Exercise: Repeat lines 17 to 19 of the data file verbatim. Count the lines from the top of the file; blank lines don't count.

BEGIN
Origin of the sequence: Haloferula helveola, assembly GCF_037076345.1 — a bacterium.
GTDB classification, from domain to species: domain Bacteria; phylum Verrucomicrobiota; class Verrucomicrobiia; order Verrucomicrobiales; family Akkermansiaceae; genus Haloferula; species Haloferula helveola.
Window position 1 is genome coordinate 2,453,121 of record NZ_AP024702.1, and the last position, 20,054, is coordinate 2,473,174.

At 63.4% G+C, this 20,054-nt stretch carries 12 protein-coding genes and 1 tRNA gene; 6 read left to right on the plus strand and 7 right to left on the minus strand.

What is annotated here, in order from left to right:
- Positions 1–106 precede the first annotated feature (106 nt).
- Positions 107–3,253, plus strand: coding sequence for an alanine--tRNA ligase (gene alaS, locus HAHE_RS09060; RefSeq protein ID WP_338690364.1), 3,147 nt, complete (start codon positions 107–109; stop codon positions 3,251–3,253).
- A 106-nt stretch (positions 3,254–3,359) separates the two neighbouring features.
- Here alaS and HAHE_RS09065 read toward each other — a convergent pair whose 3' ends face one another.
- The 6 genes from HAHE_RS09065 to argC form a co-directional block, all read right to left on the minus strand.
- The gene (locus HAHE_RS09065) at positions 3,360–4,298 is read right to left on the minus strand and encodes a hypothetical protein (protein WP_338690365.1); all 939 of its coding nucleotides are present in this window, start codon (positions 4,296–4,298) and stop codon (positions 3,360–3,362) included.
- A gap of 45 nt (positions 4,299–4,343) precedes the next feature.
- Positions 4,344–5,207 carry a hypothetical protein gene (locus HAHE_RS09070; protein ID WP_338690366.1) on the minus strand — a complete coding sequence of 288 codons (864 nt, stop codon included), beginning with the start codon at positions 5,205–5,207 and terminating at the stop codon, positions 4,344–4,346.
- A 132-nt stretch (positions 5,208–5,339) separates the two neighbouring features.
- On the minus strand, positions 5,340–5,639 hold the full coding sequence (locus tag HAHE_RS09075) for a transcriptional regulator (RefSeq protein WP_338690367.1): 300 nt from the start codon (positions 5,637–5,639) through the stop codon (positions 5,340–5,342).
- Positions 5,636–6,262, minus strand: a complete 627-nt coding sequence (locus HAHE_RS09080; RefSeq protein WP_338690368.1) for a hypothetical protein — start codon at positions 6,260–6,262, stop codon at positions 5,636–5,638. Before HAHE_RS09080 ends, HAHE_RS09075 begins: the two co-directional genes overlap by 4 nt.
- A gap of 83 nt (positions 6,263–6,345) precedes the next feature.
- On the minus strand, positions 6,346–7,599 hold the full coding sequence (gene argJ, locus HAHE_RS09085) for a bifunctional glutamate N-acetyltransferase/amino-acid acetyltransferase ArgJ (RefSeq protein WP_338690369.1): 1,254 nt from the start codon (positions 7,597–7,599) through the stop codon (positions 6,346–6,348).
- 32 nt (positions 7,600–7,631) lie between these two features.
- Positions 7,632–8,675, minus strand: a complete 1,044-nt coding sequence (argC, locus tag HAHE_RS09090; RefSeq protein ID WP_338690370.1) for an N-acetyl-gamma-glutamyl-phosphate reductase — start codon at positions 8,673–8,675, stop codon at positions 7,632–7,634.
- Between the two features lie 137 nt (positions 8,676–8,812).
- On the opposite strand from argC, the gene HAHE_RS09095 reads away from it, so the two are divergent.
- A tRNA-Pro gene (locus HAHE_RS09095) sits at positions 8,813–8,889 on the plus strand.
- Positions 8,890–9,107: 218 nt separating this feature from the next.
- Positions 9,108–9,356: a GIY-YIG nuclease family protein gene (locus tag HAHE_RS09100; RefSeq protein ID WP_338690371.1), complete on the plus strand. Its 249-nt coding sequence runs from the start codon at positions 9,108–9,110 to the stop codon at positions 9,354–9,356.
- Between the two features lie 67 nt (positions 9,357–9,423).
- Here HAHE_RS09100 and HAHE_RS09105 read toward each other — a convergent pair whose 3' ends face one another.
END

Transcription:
- A gap of 83 nt (positions 6,263–6,345) precedes the next feature.
- On the minus strand, positions 6,346–7,599 hold the full coding sequence (gene argJ, locus HAHE_RS09085) for a bifunctional glutamate N-acetyltransferase/amino-acid acetyltransferase ArgJ (RefSeq protein WP_338690369.1): 1,254 nt from the start codon (positions 7,597–7,599) through the stop codon (positions 6,346–6,348).
- 32 nt (positions 7,600–7,631) lie between these two features.